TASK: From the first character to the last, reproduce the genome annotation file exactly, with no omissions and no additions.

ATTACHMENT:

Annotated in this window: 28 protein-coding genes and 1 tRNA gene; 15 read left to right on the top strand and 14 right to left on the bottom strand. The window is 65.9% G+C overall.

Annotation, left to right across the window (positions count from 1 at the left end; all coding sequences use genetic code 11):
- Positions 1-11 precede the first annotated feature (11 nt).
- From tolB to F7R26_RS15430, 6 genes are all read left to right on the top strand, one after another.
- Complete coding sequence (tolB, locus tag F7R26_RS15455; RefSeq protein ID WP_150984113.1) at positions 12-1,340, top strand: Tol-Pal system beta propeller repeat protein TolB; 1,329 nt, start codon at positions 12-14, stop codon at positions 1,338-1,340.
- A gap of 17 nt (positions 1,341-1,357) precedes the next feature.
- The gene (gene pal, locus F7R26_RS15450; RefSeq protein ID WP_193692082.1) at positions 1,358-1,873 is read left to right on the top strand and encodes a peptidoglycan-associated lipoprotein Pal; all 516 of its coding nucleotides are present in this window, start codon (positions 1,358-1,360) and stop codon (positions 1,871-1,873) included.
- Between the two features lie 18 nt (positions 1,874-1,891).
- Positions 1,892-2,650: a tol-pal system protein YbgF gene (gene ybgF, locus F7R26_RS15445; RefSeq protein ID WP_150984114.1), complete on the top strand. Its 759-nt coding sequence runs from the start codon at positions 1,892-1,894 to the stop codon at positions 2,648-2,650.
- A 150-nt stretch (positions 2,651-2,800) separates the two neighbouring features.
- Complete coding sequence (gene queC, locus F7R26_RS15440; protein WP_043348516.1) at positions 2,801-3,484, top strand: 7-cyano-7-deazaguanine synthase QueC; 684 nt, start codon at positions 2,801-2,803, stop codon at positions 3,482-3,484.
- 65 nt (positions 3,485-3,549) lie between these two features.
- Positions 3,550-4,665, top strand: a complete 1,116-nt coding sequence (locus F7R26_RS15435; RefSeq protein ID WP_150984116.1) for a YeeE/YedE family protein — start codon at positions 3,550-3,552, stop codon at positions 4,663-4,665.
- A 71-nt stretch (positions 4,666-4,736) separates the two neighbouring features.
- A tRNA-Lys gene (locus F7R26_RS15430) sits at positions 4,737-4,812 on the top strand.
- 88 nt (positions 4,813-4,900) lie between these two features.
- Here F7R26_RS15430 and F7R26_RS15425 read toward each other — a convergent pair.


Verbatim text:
Annotated in this window: 28 protein-coding genes and 1 tRNA gene; 15 read left to right on the top strand and 14 right to left on the bottom strand. The window is 65.9% G+C overall.

Annotation, left to right across the window (positions count from 1 at the left end; all coding sequences use genetic code 11):
- Positions 1-11 precede the first annotated feature (11 nt).
- From tolB to F7R26_RS15430, 6 genes are all read left to right on the top strand, one after another.
- Complete coding sequence (tolB, locus tag F7R26_RS15455; RefSeq protein ID WP_150984113.1) at positions 12-1,340, top strand: Tol-Pal system beta propeller repeat protein TolB; 1,329 nt, start codon at positions 12-14, stop codon at positions 1,338-1,340.
- A gap of 17 nt (positions 1,341-1,357) precedes the next feature.
- The gene (gene pal, locus F7R26_RS15450; RefSeq protein ID WP_193692082.1) at positions 1,358-1,873 is read left to right on the top strand and encodes a peptidoglycan-associated lipoprotein Pal; all 516 of its coding nucleotides are present in this window, start codon (positions 1,358-1,360) and stop codon (positions 1,871-1,873) included.
- Between the two features lie 18 nt (positions 1,874-1,891).
- Positions 1,892-2,650: a tol-pal system protein YbgF gene (gene ybgF, locus F7R26_RS15445; RefSeq protein ID WP_150984114.1), complete on the top strand. Its 759-nt coding sequence runs from the start codon at positions 1,892-1,894 to the stop codon at positions 2,648-2,650.
- A 150-nt stretch (positions 2,651-2,800) separates the two neighbouring features.
- Complete coding sequence (gene queC, locus F7R26_RS15440; protein WP_043348516.1) at positions 2,801-3,484, top strand: 7-cyano-7-deazaguanine synthase QueC; 684 nt, start codon at positions 2,801-2,803, stop codon at positions 3,482-3,484.
- 65 nt (positions 3,485-3,549) lie between these two features.
- Positions 3,550-4,665, top strand: a complete 1,116-nt coding sequence (locus F7R26_RS15435; RefSeq protein ID WP_150984116.1) for a YeeE/YedE family protein — start codon at positions 3,550-3,552, stop codon at positions 4,663-4,665.
- A 71-nt stretch (positions 4,666-4,736) separates the two neighbouring features.
- A tRNA-Lys gene (locus F7R26_RS15430) sits at positions 4,737-4,812 on the top strand.
- 88 nt (positions 4,813-4,900) lie between these two features.
- Here F7R26_RS15430 and F7R26_RS15425 read toward each other — a convergent pair.